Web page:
This article was originally published by Radio Free Asia and is reprinted with permission.
Two dozen U.S. lawmakers have called for the Securities and Exchange Commission to halt any initial public offering of shares by the Chinese apparel company Shein Group until it proves that it does not use cotton produced by forced labor from the country’s Uyghur population.
It is believed that the China-backed global fashion e-retailer headquartered in Singapore may conduct an IPO for a potential U.S. listing before year-end. The company sells clothing and other products under several brand names, including Shein X and SheGlam, mainly to young consumers through its highly popular mobile application.
Shein has come under fire for using underpaid labor in its supplier factories and violating human rights, the lawmakers said in a May 1 letter addressed to SEC Chairman Gary Gensler.
The legislators cited a Bloomberg report last November that said cotton from the Xinjiang Uyghur Autonomous Region (XUAR) was present in clothing sold by Shein in 2022, based on the results of scientific testing. The article also pointed out that the company has been exploiting a loophole in a U.S. ban on imports of cotton linked to forced labor in China to grow its business by shipping its products directly to consumers.
If the allegations of using underpaid and forced labor prove true, then the company would be in violation of the Uyghur Forced Labor Prevention Act, the lawmakers say in their letter. Signed into law in December 2021, the act requires U.S. companies that import goods from Xinjiang to prove that they have not been manufactured with Uyghur forced labor at any stage of production.
The lawmakers asked the SEC, an independent stock market regulator, to set forth regulations and require Shein to certify via third-party verification that it does not use Uyghur forced labor as a condition of being registered to issue securities in the U.S.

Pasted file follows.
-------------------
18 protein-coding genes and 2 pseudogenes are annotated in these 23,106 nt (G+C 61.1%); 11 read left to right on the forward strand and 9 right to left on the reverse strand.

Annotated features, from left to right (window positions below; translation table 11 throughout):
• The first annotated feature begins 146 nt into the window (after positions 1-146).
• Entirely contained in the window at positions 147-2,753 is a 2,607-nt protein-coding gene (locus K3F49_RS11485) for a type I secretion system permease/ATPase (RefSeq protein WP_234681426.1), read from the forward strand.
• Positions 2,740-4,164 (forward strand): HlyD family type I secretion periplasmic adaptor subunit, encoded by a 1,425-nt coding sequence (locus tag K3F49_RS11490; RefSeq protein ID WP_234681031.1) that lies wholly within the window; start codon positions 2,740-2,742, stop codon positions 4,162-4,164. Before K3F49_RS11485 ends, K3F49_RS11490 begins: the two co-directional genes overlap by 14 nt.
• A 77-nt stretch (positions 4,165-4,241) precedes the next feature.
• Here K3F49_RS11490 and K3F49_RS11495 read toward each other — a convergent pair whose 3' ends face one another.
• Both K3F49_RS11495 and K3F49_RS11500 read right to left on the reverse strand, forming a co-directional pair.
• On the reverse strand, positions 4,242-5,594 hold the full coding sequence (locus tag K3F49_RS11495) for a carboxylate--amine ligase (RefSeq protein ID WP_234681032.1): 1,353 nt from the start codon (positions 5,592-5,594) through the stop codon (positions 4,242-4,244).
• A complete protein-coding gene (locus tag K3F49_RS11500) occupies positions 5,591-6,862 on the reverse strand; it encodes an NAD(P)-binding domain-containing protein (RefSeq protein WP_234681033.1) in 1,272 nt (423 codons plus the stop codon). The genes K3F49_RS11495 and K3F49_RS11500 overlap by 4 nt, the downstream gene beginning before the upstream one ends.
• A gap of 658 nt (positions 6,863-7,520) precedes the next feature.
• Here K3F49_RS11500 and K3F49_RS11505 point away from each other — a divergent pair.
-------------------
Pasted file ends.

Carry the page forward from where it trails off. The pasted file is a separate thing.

“While Shein claims its products do not utilize Uyghur forced labor and it works with third parties to audit its facilities, experts counter these types of audits are easily manipulated or falsified by state-sponsored pressure,” the letter says. “Other experts argue that it is appropriate to presuppose that any product made in the XUAR is made with forced labor.”
“We strongly believe that the ability to issue and trade securities on our domestic exchanges is a privilege, and that foreign companies wishing to do so must uphold a demonstrated commitment to human rights across the globe,” the letter says.
Corporate human rights policy
There was no immediate response from Shein, whose company website says it is “dedicated to operating in a responsible and ethical manner” with a responsibility for advancing human rights, including rejecting forced labor, harassment, discrimination, and unsafe working conditions for our employees.
Likewise, Shein’s supplier code of conduct says the company has zero tolerance for severe human rights violations, including forced labor and failure to pay minimum wages as required by law.
Because about 90% of China’s cotton is produced in Xinjiang, most Chinese cotton products contain it and therefore are subject to the U.S. ban.
“Xinjiang cotton is still available in the U.S. because of a loophole that is allowing shipments directly to consumers, which bypasses the requirement that other large retailers who have retail stores [must] face regarding reporting to U.S. Customs and Border Protection,” journalist Sheridan Prasso, who wrote the Bloomberg report, told Radio Free Asia.
Because Shein ships directly to consumers, it can bypass the law by using the de minimis trade exemption, meaning that packages valued under U.S. $800 do not require a U.S. customs declaration, she said.
Shein, which has nearly 10,000 employees worldwide and sells in over 150 countries, has operation centers in the United States and other major global markets.
The company was established in Nanjing, China, in 2008, and now is the world’s largest online fashion retailer with an estimated value of U.S. $64 billion.